Stamp duty is the tax you must pay when buying land or property in the UK above a certain value. The government uses stamp duties as a source of revenue, levying this tax from the legal transaction of a purchase of a property. 

This tax must typically be paid within 30 days from the date of the purchase of a property. How much tax is payable is dependent upon the amount or value of the property purchased, what was purchased as part of the sale and whether the land or property is for residential use, non-residential use or mixed-use.

If a second property is purchased, then an additional 3% in stamp duty, on top of any revised rates the property value falls into, will need to be paid. 

 

Can Stamp Duty Be Refunded On a Second Home?

Yes, stamp duty can be refunded on a second home. However, certain factors will have to apply in order for a stamp duty rebate to be eligible. One way a homebuyer can claim back stamp duty on a second home is if they sell their main home within 3 years of buying the second. This is because if you sell your main residence within three years of buying a second property, you may prove that your second property is not an additional one but your main place of residence.

If this is the case, you may be refunded the 3% surcharge you would have paid if it were in fact a second home. 

So, you may claim back stamp duty on a second home if you meet this eligibility criteria. As of 2022, if you bought your new main residence on or after January 1 three years hence, you may be eligible to apply for a refund. As the years go on, the eligibility year for the refund will move on accordingly. 

Stamp duty can also be claimed back by a first-time buyer purchasing a property under £425,000, local authorities who make a compulsory purchase of a property in order to sell to a third party for development, property developers subject to planning obligations, charities, non-UK crown employees, and so on.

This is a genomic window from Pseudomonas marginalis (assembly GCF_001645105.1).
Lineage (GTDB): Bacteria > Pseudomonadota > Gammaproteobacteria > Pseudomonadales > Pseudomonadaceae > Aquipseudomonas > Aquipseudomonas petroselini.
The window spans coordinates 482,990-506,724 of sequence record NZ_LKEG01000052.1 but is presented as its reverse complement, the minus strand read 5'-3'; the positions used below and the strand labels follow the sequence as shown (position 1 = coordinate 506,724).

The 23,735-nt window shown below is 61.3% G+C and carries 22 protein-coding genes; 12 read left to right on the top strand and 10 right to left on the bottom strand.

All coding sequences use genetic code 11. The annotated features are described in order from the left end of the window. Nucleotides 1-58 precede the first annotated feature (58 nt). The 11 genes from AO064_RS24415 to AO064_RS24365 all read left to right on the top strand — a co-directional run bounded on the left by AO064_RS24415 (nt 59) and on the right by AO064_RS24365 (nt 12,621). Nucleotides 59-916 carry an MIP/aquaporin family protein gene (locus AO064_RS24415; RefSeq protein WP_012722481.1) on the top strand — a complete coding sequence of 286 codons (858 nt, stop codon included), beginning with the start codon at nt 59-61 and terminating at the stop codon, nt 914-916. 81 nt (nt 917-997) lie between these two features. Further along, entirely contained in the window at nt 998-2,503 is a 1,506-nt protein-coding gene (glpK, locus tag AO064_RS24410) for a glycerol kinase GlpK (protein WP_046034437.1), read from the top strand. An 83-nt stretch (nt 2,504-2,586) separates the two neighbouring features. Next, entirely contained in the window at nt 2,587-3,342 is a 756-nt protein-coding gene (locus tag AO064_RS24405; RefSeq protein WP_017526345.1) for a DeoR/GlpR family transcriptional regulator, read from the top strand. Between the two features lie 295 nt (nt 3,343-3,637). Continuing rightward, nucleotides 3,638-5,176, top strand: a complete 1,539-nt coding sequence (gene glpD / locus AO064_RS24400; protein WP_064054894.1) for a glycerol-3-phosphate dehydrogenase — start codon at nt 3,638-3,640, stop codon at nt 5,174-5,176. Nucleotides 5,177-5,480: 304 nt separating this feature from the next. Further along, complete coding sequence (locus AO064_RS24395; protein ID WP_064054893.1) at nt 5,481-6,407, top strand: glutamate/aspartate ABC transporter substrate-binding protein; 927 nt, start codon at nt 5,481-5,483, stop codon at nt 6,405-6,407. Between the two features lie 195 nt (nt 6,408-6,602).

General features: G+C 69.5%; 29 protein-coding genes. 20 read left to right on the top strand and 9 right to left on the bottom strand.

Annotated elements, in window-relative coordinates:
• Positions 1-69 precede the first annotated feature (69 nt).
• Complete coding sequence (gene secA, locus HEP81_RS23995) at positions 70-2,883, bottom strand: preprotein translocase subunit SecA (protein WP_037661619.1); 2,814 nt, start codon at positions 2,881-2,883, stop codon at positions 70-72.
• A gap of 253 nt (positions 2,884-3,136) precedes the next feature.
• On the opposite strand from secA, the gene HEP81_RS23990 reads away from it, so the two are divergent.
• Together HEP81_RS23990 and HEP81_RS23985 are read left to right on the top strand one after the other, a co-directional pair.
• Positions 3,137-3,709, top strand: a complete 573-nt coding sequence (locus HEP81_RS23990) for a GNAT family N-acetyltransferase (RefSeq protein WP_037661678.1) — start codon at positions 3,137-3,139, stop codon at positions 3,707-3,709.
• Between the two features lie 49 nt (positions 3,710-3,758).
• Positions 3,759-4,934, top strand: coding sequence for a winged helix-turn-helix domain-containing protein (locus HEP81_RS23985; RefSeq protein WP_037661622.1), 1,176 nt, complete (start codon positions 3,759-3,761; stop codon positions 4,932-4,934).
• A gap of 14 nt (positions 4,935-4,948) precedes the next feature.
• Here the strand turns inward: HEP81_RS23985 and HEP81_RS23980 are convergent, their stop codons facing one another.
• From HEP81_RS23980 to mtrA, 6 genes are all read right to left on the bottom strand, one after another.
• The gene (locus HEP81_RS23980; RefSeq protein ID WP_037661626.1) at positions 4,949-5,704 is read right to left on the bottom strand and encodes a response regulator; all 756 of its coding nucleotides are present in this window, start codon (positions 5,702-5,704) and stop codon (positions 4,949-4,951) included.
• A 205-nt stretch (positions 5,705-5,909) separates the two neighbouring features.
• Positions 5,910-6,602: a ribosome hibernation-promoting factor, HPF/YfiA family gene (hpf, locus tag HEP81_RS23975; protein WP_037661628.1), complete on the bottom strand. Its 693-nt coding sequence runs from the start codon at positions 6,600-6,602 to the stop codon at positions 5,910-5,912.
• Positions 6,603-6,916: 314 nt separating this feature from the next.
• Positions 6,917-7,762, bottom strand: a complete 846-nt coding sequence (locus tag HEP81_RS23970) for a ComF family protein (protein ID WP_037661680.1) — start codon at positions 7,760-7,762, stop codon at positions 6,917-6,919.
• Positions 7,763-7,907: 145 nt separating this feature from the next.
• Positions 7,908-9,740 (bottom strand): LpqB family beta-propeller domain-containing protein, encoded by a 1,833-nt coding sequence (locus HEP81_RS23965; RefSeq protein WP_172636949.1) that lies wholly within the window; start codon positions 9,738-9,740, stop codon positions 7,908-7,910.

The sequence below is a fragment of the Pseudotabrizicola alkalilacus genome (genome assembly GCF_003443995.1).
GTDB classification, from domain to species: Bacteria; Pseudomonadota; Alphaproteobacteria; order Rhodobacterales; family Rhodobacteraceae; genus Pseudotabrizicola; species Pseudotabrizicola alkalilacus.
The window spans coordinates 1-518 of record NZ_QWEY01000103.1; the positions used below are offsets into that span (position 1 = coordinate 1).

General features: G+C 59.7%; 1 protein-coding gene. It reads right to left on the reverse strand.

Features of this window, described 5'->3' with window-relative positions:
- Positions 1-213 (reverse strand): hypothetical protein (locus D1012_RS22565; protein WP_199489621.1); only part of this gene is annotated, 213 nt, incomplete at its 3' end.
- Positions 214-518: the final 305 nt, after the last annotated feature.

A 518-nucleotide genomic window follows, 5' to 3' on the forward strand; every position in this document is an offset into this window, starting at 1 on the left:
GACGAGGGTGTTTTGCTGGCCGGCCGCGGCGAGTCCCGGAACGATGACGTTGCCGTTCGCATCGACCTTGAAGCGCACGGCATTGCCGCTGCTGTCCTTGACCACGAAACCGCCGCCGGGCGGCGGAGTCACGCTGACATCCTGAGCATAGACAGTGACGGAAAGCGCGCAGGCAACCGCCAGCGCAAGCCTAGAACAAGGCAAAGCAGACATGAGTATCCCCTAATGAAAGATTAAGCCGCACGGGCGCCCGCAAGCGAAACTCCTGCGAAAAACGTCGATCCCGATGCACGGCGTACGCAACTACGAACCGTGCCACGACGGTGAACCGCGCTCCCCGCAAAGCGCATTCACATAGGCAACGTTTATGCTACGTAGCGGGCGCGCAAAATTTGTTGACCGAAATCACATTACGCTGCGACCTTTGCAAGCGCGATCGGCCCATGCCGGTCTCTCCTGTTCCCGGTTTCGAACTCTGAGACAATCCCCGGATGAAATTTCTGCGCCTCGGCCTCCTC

How Long Do I Have to Make a Claim?

Before seriously considering the possibility of a refund of your stamp duty payment, you must be certain that you are making the claim within the correct eligibility boundaries. If you believe you are eligible, it would be worth making the claim soon rather than later due to the tight deadlines the refund policy sticks to.

Generally, filing the stamp duty rebate within 1 year of purchasing your second property is strongly advised. In some cases, exemptions may apply. For instance, if COVID-19 affected you selling your home, or perhaps a public authority order which may have caused a delay in the sale. 

 

How to Apply for a Stamp Duty Refund for a Second Home

If you are eligible and meet the above criteria, you may apply to claim back stamp duty on a second home. 

There are several ways to apply for a refund of overpaid stamp duty, depending upon the date that the tax was paid. If the claim is brought within 12 months and 14 days from the date of the payment, you may either claim through HMRC, claim against your conveyancer or estate agent or through a stamp duty rebate company

If you claim against your Conveyancer or estate agent, this would be because they have made a mistake in filing your tax return. This would involve professional negligence court proceedings to be brought against the solicitor who dealt with the purchase of the property and paid stamp duty to HMRC on your behalf.

If you make a claim to the HMRC you may fill in a tax return form online. For the application of this refund, you do not need to use a solicitor or an account. You can apply using an online form by creating a Government Gateway user ID and password and posting it to the HMRC. 

Information the HMRC will require will include:

  • Your name and address
  • Details of the property that attracted the higher rates of SDLT, including the date of purchase, and Stamp Duty Land Tax (SDLT) unique transaction reference number
  • Details of the home you’ve sold, including the date of sale, address of the property, name of the buyer
  • Amount of tax paid on the property that attracted the higher rates of SDLT
  • How much tax you’re asking for a repayment of
  • Bank account details of the person to receive the payment

HMRC will aim to process the repayment within 15 working days of the date it receives a complete account of the above information.